• Hi – I know this is an older post – so maybe you won’t see it. But I read that you had moved to Belgium and I’m in the middle of making that decision myself. I’d love some advice. I really want to be with my partner and not do long distance… but that would mean giving up a career in the UK. I don’t speak Dutch/French (although I plan to learn both) but the language barrier makes everything so difficult, mainly because I WANT to work, so I can secure some independence. If you have any advice, I’d love to hear from you. And congrats by the way on making the move!

  4. Hi Monica,

    It’s so great that you have shared this wonderful story with us!
    I have also left everything behind around 1,5 years ago and moved to Zürich. At the moment I am a bit struggling with finding my long term future here although I have been always a very positive person, at this time I am thinking of leaving and leave my love behind, but it’s just such a hard and life changing decision that is not easy to take. So I am really thankful at this time, reading your story. 🙂
    I’d like to ask you if it would be possible to meet you personally or is there any way to reach out to you? 🙂

    Thank you so much in advance for your answer.
    Have a lovely day!
    Warm regards,

    • Hi Alexandra! Thanks so much for your kind words. I understand how you feel; sometimes it takes longer to really feel comfortable and at home in a new country…​the struggle is definitely real. I would love to meet; email me at gorgeousglobe@gmail.com and we can get in touch! x Monica

  5. I loved reading your article. I moved to Belgium from England 10 years ago to be with the guy I fell in love with but my story hasn’t been as happy as yours. I moved over just after finishing university and I had all these hopes for what my career could be but I found it hard to get a job not being able to speak dutch so off I went to classes to learn but found the language extremly hard to learn. On top of that not having a support system over here made my anxiety worse. Now I feel guilty for not working and being able to contribute financially.

  6. Hi there!
    I know this post is old, however I came across it at the right time as it seems…

    I am in a similar position where I must choose to move to a new country for a man I absolutely am sure I want to be with, or stay comfortable in the city I was raised in.

    I met a guy studying abroad in London, it was the greatest year I’ve had. When I came back, long distance did not work out. Fast forward, it’s been three years and ive encountered a terrible relationship after him.

    We recently rekindled and nothing has changed in terms of how we feel about each other. However I am terrible for overthinking and I’m doing just that. I want to take a leap of faith because since we left each other I’ve fallen into a deep despair of being overworked and under appreciated.

    Is there any way I can contact you for advice? Your article really helped me gain a sense of hope.

  7. What a great post! I am currently packing up my home and moving to Mexico to be with my boyfriend. I’ve been reading about other women who have done something similar and I find great inspiration in it. Hopefully my journey will be eye opening and worth it. Thank you for your post

  8. Thank you for sharing your story. I just moved from NYC a few weeks ago to Aarhus, Denmark for love since my Danish boyfriend couldn’t come back to the states due to Covid and we were stuck apart for 5 months. What a whirlwind it’s been, all of the emotions and mood changes are a lot to deal with when being separated from your family and friends, but this article made me feel better. I go through phases of excitement for new adventures and being proud of myself for being brave to doubting myself for moving so far away from my support system to outright fear and sadness. Let’s hope the first set of emotions takes over more prominently as time progresses! Cheers, Francesca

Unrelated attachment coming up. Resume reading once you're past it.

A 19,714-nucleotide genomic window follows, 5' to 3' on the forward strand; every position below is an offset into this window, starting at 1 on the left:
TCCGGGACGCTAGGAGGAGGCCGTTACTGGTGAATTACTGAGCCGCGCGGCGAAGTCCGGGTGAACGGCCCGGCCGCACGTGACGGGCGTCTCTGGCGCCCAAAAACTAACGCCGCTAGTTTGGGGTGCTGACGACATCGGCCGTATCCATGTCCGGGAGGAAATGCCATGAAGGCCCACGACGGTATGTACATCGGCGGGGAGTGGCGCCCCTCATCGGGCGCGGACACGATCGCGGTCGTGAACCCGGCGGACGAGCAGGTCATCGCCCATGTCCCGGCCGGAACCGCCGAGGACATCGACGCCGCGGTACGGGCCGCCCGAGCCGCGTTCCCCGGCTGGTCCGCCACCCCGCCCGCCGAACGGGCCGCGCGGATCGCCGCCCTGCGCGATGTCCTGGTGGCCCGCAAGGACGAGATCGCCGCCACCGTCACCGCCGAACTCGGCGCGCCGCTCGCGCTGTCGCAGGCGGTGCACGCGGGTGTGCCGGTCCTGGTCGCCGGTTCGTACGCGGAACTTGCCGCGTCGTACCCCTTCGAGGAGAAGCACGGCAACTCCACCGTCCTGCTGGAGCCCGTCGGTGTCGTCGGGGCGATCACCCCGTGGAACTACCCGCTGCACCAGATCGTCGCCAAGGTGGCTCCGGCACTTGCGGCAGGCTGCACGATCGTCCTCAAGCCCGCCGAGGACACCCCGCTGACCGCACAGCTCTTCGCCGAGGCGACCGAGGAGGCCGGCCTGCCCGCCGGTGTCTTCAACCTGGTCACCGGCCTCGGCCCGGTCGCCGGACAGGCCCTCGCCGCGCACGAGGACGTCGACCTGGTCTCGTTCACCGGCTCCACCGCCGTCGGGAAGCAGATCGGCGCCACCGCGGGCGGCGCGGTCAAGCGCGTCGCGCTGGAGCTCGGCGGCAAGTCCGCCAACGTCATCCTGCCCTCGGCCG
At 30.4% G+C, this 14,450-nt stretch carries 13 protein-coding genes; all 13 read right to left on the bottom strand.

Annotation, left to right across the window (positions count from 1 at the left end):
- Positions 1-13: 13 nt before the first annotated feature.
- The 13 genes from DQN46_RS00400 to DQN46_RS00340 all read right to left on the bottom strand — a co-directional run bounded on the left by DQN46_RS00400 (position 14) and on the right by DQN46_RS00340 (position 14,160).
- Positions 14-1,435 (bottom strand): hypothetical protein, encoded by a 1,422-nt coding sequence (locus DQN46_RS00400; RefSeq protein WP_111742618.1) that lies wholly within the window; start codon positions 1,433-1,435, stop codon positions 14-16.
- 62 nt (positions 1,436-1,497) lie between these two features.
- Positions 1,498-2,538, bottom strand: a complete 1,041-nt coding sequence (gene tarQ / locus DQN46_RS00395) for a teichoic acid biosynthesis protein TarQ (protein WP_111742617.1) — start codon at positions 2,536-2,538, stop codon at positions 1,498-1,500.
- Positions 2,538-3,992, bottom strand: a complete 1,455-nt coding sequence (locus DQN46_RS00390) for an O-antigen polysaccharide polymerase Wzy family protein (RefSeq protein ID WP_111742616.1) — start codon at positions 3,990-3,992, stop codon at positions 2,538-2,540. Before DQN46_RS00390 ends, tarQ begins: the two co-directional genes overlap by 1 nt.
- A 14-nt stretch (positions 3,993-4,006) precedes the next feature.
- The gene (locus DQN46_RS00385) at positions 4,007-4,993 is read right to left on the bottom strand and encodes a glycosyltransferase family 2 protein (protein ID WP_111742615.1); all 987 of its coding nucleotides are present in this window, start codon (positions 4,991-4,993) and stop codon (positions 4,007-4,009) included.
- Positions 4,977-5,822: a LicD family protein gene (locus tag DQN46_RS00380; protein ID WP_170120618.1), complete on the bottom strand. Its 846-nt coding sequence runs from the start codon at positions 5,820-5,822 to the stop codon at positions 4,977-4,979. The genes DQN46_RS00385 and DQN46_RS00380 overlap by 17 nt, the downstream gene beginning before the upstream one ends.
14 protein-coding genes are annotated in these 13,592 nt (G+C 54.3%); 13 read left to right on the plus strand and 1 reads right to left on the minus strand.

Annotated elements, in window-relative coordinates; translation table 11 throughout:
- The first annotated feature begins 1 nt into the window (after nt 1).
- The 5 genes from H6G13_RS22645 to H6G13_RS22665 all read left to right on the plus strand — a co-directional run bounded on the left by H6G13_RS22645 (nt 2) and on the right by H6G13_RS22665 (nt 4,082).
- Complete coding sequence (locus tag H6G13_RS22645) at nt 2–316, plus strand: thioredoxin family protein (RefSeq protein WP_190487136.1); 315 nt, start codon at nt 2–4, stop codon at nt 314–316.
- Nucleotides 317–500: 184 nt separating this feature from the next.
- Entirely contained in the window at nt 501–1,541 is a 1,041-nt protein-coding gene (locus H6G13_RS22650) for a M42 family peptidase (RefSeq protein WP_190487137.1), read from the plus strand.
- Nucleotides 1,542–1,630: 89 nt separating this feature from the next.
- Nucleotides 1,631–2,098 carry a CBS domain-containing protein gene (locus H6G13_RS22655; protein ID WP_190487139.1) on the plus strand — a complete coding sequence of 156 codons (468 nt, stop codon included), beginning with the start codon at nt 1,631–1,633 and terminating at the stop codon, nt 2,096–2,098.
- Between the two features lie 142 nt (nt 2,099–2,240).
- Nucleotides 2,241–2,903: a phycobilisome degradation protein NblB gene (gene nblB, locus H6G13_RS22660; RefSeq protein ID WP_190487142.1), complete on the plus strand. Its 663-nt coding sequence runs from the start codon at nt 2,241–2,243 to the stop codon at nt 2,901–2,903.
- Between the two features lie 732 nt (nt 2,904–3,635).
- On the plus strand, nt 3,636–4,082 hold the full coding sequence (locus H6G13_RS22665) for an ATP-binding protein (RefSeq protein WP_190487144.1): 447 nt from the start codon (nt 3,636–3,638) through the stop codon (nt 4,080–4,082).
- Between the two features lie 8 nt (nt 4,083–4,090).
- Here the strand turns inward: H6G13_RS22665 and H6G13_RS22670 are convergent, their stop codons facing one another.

9. What a supportive and positive comment section. I am currently at the crossroads of a 5 year relationship and have to decide between a future of raising kids in the uk or at home in Australia with my family around. I am struggling at the moment with knowing what to do so it was nice to find this page and read some positivity.
    Thank you for posting

  10. hi Monica, I stumbled across your article because I just moved to Zurich for love and i m struggling here. I livedin 3 other countries and I am quite surprised that im experiencing culture shock here. I feel that i made the right decision but keep questioning myself “what am i doing here?” and the only answer i have is “i m here for him”. It may not be the right mindset, yet? Are u currently in Zurich? would u consider meeting for a cup of coffee?

  11. In my case i was dating a guy from USA , we were 4 years in long distance relationship , either he travelled to visit me or me to visit him. But… Then he proposed and we had to decide where we would live. When discussing it , he said he would never move to my place which for me was like a knife in the back, anyways he always asked me to move to his place.
    On my side, moving to USA wasn’t a bad idea, i love travelling and i could take the challenge, but I have plans in my country that I can’t say no, my family need me. What i needed from him was just few years in my hometown until my dad’s business is inherited to my sister and I. Sadly he couldnt bear the idea of living in my country and with all the pain in my heart, we had to break up. Even though we discussed it many times and tried to see it from different perspectives, we realized our plans and points of view were actually on different ways. It was so upsetting for both but i guess was the right thing to do.

  12. Interesting information!
    Janet from Chicago here in love with a Belgium man after giving up on New Zealand men who have left me 💔 for the past 30 years. I speak English and French fluently and have been an ESL teacher for over 10 years among other careers. I’m looking forward to new worldwide adventures with a very loving and romantic Belgium after I get to show him my hometown! I love having friends all over the 🌍 🌎 !